Some people suffer from serious chemical imbalances in the brain, resulting in debilitating depression symptoms. While depression is mainly treated with antidepressants, sometimes certain patients do not respond favorably to these medications.
There have been studies that support prescribing opiates to those suffering from significant depression. Working with a skilled team of clinicians is the only way to determine if opiate treatment for depression is the best option.
What are Antidepressants?
There are two different types of antidepressants: selective serotonin reuptake inhibitors (SSRIs) and seratonin/norepinephrine reuptake inhibitors (SNRIs). These drugs help people manage depression symptoms by correcting the transport system of serotonin and norepinephrine in the brain. These drugs alleviate depressions symptoms:
- feelings of hopelessness
- thoughts of suicide
- general pervasive feelings of unhappiness
What are Opiates?
Opiates are usually prescribed to relieve pain. Morphine, oxycodone and fentanyl are commonly prescribed pain relievers for everything from surgical pain to cancer. Pain messages from the brain are regulated when these drugs are administered to lessen or block the neurotransmitters that send pain messages.
How are Opiates Used to Treat Depression?
There is limited research available regarding the use of opiates to treat major depression. However, one thing is very clear. People who suffer from significant depression symptoms often self-medicate with opiates. Stoll and Reuter, researchers from Boston, looked at several anecdotal cases of patients who received no relief from standard antidepressant therapy. Opiates were administered to relieve psychic pain in much the same way they are used to relieve physical pain.
Traditional Depression Treatment
People need not suffer with depression. There are many effective treatments available to help. A combination approach is best and may include the following:
- antidepressant medication
- support systems
Antidepressants versus Opiates
Chronically depressed individuals suffer from a lack of serotonin and lower levels of norepinephrine in the brain. Antidepressants regulate brain chemistry. Opiates work by binding to neurotransmitters to block pain receptors. Depression can sometimes manifest in physical sensations of pain; however, most clinicians agree that managing the root cause of depression is necessary for lasting recovery.
Cautions Regarding Opiates
The difficulty with using opiates for management of severe depression is a propensity toward abuse and addiction. People using opiates regularly build a tolerance to these drugs fairly quickly. Further, overdose is a grave concern with opiate abuse.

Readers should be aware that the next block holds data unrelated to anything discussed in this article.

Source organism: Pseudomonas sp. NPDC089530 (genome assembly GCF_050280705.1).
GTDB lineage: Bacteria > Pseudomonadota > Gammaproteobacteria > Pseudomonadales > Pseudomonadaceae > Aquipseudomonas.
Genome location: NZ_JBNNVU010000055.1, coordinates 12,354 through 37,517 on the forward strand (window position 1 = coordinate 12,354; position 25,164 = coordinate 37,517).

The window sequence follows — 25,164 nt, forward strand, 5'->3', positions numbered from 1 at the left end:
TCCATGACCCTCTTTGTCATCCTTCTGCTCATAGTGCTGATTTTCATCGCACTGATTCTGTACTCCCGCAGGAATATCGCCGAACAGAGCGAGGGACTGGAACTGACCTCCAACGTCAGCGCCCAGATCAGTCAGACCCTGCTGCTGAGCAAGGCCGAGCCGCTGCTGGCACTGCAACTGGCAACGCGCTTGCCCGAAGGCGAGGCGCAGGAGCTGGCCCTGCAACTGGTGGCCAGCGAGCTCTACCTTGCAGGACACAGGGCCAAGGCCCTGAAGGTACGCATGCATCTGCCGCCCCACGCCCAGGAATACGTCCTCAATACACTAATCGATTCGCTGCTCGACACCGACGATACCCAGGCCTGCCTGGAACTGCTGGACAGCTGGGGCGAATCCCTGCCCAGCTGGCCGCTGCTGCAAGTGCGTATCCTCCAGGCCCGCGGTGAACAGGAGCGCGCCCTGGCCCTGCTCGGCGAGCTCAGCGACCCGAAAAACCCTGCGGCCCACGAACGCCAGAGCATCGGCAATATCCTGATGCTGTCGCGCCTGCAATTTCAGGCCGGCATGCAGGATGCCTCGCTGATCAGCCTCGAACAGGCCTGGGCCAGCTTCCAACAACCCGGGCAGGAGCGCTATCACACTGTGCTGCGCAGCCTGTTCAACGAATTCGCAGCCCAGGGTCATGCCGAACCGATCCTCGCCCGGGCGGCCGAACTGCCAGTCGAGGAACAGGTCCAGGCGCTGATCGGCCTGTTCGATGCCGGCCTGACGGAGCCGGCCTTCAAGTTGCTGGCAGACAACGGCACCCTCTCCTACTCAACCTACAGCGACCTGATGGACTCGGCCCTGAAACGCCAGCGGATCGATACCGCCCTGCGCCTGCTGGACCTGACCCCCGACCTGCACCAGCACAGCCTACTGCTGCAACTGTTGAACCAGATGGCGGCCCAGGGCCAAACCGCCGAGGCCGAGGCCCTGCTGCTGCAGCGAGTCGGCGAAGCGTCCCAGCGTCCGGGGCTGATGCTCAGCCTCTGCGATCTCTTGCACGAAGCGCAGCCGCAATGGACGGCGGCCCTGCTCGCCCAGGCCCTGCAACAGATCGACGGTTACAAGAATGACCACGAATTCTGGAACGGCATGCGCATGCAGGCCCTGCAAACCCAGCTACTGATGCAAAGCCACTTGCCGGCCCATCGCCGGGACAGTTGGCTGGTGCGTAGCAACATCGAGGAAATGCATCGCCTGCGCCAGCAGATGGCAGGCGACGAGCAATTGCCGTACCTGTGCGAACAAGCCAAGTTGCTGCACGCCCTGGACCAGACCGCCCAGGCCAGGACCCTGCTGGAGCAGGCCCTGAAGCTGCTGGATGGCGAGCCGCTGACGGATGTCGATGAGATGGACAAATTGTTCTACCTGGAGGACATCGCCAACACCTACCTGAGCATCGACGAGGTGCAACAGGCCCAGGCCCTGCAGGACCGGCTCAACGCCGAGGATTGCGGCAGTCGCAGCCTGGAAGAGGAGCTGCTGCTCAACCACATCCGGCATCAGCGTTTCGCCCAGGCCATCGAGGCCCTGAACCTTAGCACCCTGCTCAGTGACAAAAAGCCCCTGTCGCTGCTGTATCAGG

When Might Opiates Be Considered?
For serious depression that is resistant to traditional treatments and medications, opiates may be a viable option. Consulting with a competent treatment team is important in making this decision. The following questions should be considered by professionals prior to prescribing opiates for depression:
- Is there a history of opiate abuse or dependence?
- How many other treatment options or therapies have been tried?
- Could there be other underlying mental illnesses?
- Are there any physical conditions that opiates could adversely affect?
In order to determine the best course of treatment for severe chronic depression, a complete team of professionals should be consulted. Physicians, psychiatrists, psychologists, social workers and other support professionals are required to insure the best treatment options for those suffering with debilitating depression. Just such a team of caring individuals awaits your call 800-442-6158 Who Answers? . Don’t let you or a loved one suffer. Call now to determine if opiate treatment for depression is right for you, or if some other therapy would be the best option.
American Psychological Association. (2016). Understanding depression and effective treatment. Retrieved from: http://www.apa.org/helpcenter/understanding-depression.aspx
MacDonald, A. (2010). New insights into treatment resistant depression. Harvard Health Publications. Retrieved from: http://www.health.harvard.edu/blog/new-insights-into-treatment-resistant-depression-20101209891
Pinsky, L. Depression and medication. Columbia University. Retrieved from: https://health.columbia.edu/system/files/content/healthpdfs/CPS/depression_medication.pdf
Rosenblum, A., Marsch, L., Joseph, H. & Portoney, R. (2009). Opioids and the treatment of chronic pain: Controversies, current status and future directions. Experimental and Clinical Pharmacology. 16(5). 405-416. Retrieved from: http://www.ncbi.nlm.nih.gov/pmc/articles/PMC2711509/
Stoll, A. & Reuter, S. (1999). Treatment augmentation with opiates in severe and refractory major depression. The American Journal of Psychiatry. 156(12). 2017-2017. Retrieved from: http://ajp.psychiatryonline.org/doi/full/10.1176/ajp.156.12.2017